Somewhere in my baseball card collection is an In Memoriam card for Ken Hubbs. Hubbs won Rookie of the Year and a Gold Glove for the Cubs back in the day. In 1964, a small plane he was piloting crashed, and he was killed.
In 2009, Angels pitcher Nick Adenhart was killed in a car crash by a drunk driver.
In 2002, Darryl Kile died in his sleep. In 2006, Cory Lidle's plane crashed into a building and he was killed. Lyman Bostock, gunned down in Gary, Indiana. Mike Barr, Padres outfielder. Dernell Stenson of the Reds. Steve Olin and Tim Crews, Cleveland pitchers killed in a boating accident in spring training. Joe Kennedy. Thurman Munson. The list goes on
Given the sheer number of players who pass through major league clubhouses during a season, sooner or later it's inevitable that bad luck will catch up to one of them. But we're never prepared when it does, because it never happens with warning.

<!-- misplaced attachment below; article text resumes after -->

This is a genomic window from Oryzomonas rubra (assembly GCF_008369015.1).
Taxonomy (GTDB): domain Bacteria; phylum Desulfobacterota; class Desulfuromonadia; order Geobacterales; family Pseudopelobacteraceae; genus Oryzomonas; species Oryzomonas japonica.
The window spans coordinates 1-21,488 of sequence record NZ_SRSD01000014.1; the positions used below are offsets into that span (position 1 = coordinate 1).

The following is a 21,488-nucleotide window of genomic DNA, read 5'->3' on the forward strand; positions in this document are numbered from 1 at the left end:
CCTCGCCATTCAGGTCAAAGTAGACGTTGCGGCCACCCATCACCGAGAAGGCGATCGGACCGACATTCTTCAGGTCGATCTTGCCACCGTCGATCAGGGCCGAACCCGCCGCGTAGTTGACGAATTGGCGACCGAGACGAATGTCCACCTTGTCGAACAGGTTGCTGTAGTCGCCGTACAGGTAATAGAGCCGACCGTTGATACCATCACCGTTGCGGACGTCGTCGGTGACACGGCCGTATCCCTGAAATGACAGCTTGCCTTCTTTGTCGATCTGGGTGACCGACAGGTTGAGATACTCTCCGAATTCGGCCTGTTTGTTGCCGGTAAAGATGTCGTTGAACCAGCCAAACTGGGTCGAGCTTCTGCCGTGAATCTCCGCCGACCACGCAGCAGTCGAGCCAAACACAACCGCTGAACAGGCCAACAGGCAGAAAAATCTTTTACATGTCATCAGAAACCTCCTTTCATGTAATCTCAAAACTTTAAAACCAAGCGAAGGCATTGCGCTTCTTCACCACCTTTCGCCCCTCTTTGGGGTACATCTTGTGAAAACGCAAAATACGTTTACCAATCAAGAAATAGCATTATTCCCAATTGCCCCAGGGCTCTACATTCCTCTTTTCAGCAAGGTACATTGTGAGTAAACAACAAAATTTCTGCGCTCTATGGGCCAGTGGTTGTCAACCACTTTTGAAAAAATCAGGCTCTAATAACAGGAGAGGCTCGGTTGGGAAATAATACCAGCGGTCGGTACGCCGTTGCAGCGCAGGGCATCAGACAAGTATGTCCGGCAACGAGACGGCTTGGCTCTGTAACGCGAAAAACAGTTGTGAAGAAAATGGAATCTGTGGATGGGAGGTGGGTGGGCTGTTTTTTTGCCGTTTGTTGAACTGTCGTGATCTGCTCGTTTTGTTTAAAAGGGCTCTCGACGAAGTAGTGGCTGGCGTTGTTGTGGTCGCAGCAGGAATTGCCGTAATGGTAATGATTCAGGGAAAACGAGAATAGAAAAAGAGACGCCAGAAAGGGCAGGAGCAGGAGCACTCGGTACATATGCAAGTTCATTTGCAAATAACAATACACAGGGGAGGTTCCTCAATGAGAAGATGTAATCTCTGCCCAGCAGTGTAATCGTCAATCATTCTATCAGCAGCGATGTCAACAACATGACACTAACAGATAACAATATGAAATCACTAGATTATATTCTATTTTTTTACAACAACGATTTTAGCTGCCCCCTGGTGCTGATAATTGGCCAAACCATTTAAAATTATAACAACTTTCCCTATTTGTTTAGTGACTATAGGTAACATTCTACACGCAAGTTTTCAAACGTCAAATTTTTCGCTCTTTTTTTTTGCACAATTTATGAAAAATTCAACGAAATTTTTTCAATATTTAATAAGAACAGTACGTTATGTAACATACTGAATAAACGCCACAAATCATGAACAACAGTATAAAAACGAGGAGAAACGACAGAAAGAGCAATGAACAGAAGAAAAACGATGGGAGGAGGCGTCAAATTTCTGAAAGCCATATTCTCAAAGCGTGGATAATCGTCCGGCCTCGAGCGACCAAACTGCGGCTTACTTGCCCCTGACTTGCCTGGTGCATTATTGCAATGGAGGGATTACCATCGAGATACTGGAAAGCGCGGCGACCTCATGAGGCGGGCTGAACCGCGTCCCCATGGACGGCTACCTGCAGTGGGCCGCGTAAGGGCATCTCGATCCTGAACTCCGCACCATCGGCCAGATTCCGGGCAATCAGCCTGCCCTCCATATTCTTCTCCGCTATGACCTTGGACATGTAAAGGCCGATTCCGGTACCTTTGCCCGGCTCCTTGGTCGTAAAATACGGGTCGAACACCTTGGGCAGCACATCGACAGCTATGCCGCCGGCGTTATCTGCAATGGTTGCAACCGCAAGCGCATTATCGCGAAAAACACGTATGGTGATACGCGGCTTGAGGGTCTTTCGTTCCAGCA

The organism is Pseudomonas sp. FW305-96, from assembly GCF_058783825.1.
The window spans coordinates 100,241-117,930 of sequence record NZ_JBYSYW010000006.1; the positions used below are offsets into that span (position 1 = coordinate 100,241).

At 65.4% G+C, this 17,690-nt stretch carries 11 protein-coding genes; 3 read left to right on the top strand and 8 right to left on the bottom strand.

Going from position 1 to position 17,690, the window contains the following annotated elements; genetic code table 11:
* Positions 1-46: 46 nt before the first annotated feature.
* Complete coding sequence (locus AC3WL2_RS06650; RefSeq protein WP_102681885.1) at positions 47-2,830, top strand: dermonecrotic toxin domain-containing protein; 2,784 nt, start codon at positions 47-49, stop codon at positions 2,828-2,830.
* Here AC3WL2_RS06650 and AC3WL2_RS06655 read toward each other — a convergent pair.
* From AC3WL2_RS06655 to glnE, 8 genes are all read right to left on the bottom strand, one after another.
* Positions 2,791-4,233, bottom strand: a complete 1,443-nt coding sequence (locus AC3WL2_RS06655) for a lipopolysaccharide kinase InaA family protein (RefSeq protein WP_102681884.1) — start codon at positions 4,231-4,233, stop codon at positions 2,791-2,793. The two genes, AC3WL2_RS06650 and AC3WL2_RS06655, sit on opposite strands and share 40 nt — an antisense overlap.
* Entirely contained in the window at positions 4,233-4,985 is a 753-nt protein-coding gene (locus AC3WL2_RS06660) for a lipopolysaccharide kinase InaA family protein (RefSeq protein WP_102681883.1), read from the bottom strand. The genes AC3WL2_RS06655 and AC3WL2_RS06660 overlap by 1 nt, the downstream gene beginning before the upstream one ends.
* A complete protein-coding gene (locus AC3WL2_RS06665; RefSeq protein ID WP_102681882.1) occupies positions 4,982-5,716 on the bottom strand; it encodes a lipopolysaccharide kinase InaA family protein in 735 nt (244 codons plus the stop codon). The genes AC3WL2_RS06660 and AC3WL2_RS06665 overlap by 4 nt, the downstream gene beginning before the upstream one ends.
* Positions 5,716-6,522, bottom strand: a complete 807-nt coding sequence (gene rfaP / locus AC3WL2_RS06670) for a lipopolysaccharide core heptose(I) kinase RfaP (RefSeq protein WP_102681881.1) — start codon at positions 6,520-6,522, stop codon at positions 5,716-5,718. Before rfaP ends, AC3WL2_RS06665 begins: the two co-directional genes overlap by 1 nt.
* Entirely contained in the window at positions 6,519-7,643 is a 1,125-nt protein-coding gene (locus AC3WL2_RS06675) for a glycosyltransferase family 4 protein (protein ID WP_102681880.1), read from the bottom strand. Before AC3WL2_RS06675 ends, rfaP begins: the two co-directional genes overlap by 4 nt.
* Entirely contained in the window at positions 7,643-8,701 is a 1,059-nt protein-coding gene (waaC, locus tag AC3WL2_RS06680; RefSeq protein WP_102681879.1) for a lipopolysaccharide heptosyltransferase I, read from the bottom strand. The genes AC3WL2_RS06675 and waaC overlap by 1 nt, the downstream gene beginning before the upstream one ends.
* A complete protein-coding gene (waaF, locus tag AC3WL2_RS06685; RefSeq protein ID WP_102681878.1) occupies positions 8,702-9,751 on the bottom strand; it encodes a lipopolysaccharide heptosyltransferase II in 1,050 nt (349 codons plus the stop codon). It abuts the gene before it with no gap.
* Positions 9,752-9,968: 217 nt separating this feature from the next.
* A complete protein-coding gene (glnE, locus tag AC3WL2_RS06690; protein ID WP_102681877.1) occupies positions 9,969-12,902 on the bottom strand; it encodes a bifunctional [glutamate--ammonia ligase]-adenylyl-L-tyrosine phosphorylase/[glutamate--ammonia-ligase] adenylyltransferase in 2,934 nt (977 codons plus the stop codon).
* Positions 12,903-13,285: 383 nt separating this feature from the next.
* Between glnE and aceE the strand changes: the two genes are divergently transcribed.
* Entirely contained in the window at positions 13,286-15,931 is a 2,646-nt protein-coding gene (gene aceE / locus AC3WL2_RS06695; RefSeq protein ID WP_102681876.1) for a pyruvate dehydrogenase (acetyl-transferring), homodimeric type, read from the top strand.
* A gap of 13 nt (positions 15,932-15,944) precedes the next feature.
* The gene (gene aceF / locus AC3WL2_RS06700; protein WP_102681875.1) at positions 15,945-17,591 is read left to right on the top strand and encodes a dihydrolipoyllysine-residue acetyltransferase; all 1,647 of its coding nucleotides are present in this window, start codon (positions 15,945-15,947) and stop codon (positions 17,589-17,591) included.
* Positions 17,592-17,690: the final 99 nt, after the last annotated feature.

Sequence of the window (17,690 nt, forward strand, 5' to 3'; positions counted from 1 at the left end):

And on top of the human tragedy, there's the inevitable "What if'"s, especially for a player as young and amazingly gifted as the late Oscar Taveras, who died in a car crash on Sunday. What if he'd been brought up sooner? What if he'd had more time. What if the Cardinals had made the World Series instead of the Giants, which would have put him in a dugout and not on the road in the Dominican Republic where he and his girlfriend lost their lives.
We have one shining playoff moment to remember Taveras by, a gargantuan home run. It is only human to wish we'd gotten more, and to contextualize the loss by the only way we knew him: through baseball.